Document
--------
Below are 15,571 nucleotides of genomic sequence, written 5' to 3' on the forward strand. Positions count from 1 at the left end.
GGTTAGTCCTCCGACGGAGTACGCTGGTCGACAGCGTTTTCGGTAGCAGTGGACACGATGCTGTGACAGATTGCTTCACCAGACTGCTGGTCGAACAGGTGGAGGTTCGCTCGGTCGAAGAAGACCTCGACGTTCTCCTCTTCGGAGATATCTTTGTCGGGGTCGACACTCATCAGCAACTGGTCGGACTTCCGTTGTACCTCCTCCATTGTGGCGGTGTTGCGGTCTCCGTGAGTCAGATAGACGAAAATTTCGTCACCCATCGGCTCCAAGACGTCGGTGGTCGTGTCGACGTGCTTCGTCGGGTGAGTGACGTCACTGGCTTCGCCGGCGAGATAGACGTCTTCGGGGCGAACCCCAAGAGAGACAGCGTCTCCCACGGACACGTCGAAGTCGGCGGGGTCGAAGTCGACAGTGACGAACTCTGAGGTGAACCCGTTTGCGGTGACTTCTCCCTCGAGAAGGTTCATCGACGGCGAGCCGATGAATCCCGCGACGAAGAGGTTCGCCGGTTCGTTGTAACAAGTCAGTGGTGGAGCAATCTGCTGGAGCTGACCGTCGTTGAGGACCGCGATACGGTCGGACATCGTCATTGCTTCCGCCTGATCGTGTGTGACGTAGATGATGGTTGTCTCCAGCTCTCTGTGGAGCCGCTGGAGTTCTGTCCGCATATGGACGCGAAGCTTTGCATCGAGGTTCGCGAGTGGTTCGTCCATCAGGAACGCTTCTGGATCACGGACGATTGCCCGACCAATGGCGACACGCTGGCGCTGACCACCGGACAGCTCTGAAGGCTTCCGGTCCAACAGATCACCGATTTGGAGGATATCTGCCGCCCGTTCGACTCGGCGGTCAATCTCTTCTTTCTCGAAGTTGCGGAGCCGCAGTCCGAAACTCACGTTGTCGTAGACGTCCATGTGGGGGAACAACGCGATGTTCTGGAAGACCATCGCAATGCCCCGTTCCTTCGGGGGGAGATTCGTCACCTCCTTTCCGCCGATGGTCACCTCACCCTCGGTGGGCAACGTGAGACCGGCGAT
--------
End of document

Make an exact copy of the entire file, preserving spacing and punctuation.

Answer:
Below are 15,571 nucleotides of genomic sequence, written 5' to 3' on the forward strand. Positions count from 1 at the left end.
GGTTAGTCCTCCGACGGAGTACGCTGGTCGACAGCGTTTTCGGTAGCAGTGGACACGATGCTGTGACAGATTGCTTCACCAGACTGCTGGTCGAACAGGTGGAGGTTCGCTCGGTCGAAGAAGACCTCGACGTTCTCCTCTTCGGAGATATCTTTGTCGGGGTCGACACTCATCAGCAACTGGTCGGACTTCCGTTGTACCTCCTCCATTGTGGCGGTGTTGCGGTCTCCGTGAGTCAGATAGACGAAAATTTCGTCACCCATCGGCTCCAAGACGTCGGTGGTCGTGTCGACGTGCTTCGTCGGGTGAGTGACGTCACTGGCTTCGCCGGCGAGATAGACGTCTTCGGGGCGAACCCCAAGAGAGACAGCGTCTCCCACGGACACGTCGAAGTCGGCGGGGTCGAAGTCGACAGTGACGAACTCTGAGGTGAACCCGTTTGCGGTGACTTCTCCCTCGAGAAGGTTCATCGACGGCGAGCCGATGAATCCCGCGACGAAGAGGTTCGCCGGTTCGTTGTAACAAGTCAGTGGTGGAGCAATCTGCTGGAGCTGACCGTCGTTGAGGACCGCGATACGGTCGGACATCGTCATTGCTTCCGCCTGATCGTGTGTGACGTAGATGATGGTTGTCTCCAGCTCTCTGTGGAGCCGCTGGAGTTCTGTCCGCATATGGACGCGAAGCTTTGCATCGAGGTTCGCGAGTGGTTCGTCCATCAGGAACGCTTCTGGATCACGGACGATTGCCCGACCAATGGCGACACGCTGGCGCTGACCACCGGACAGCTCTGAAGGCTTCCGGTCCAACAGATCACCGATTTGGAGGATATCTGCCGCCCGTTCGACTCGGCGGTCAATCTCTTCTTTCTCGAAGTTGCGGAGCCGCAGTCCGAAACTCACGTTGTCGTAGACGTCCATGTGGGGGAACAACGCGATGTTCTGGAAGACCATCGCAATGCCCCGTTCCTTCGGGGGGAGATTCGTCACCTCCTTTCCGCCGATGGTCACCTCACCCTCGGTGGGCAACGTGAGACCGGCGAT